The National Cambodian Heritage Museum & Killing Fields Memorial is dedicated to preserving the history and culture of Cambodia and connecting the Cambodian American community together. Much of the museum is focused on the Cambodian Genocide, during which over two million people died under the Khmer Rouge regime from 1975 to 1979. It is one of only two Cambodian museums in the United States and is home to the Killing Fields Memorial, the first permanent monument to the victims of the Cambodian Genocide. The museum is also home to the Cambodian Association of Illinois, which provides support services to the state’s Cambodian American community and offers a variety of cultural and language classes. It is a member of the Chicago Cultural Alliance.


  • The National Cambodian Heritage Museum & Killing Fields Memorial opened to the public in 2004. Image obtained from On the Grid.
    The National Cambodian Heritage Museum & Killing Fields Memorial opened to the public in 2004. Image obtained from On the Grid.
  • The museum's permanent exhibit, "Remembering the Killing Fields," teaches about the horrific Cambodian Genocide of 1975-1979. Image obtained from On the Grid.
    The museum's permanent exhibit, "Remembering the Killing Fields," teaches about the horrific Cambodian Genocide of 1975-1979. Image obtained from On the Grid.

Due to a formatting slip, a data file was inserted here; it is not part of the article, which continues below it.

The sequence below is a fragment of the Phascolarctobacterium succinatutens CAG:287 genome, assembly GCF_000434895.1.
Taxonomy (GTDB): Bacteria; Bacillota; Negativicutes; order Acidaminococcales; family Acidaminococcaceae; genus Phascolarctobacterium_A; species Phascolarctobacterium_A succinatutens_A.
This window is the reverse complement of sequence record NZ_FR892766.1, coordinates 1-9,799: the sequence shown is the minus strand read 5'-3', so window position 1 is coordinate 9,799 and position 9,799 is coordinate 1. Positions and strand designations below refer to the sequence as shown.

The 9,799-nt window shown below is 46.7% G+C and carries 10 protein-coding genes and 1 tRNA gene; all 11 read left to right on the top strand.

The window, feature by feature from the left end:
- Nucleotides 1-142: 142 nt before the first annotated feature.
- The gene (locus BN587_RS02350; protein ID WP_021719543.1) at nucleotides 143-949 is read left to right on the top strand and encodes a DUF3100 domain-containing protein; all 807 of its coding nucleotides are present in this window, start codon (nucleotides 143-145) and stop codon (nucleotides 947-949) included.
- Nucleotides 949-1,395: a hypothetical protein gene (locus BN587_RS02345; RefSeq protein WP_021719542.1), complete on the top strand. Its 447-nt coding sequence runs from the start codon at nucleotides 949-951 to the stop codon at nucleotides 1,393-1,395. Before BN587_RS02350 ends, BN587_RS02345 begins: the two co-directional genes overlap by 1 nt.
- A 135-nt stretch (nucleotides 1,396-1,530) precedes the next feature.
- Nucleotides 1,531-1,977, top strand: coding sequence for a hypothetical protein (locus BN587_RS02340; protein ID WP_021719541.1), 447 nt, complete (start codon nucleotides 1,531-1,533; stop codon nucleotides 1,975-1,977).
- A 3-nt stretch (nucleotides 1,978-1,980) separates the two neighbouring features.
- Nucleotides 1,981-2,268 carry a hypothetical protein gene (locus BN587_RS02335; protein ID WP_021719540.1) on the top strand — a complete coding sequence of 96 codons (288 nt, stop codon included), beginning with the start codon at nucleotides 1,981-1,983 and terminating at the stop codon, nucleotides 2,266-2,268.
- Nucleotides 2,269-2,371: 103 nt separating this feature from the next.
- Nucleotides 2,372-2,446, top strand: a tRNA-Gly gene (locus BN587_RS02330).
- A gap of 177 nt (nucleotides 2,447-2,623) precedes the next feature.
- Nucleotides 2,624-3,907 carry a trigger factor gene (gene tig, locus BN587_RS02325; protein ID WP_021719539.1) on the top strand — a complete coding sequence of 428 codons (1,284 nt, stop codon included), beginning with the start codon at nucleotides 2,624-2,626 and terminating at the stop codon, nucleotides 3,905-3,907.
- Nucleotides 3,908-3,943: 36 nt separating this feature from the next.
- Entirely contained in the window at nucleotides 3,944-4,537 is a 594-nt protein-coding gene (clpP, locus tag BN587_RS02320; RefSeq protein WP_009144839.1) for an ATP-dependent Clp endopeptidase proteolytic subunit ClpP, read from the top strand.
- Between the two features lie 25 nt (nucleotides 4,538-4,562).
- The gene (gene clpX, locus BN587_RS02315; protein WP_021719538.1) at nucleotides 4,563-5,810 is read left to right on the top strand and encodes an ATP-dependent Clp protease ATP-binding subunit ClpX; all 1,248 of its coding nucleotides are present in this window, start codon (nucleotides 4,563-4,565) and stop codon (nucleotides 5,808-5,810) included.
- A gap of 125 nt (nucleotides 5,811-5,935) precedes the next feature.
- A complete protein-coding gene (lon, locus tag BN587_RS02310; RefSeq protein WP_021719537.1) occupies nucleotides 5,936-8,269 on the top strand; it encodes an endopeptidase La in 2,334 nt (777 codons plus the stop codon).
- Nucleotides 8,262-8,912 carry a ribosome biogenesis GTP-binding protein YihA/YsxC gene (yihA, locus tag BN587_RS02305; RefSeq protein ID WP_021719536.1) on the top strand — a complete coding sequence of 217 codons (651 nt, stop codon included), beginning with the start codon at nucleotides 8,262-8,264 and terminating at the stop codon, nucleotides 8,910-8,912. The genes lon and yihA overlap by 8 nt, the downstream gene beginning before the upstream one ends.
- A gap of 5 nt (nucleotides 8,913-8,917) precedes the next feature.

• The Killing Fields Memorial honors the over two million victims of the Cambodian Genocide with their names engraved on a series of glass plates. Image obtained from the National Cambodian Heritage Museum & Killing Fields Memorial.
    The Killing Fields Memorial honors the over two million victims of the Cambodian Genocide with their names engraved on a series of glass plates. Image obtained from the National Cambodian Heritage Museum & Killing Fields Memorial.

The number of Cambodians immigrating to the United States was negligible until 1975. That year the Communist Party of Kampuchea, commonly known as the Khmer Rouge, seized control of the Southeast Asian country after a bloody civil war. Over the next several years the Khmer Rouge attempted to transform Cambodia into a classless agrarian society and launched a brutal campaign of genocide to crush any dissent. Intellectuals and the well-educated in particular were targeted; city residents were forced into labor camps; doctors, teachers, scientists, activists, artists, monks, the wealthy, and people from minority groups faced execution. Many were gunned down en masse and buried in open spaces that were soon dubbed “killing fields.” More than two million people were killed over a four-year span. In 1979 Vietnam invaded Cambodia and removed the Khmer Rouge regime.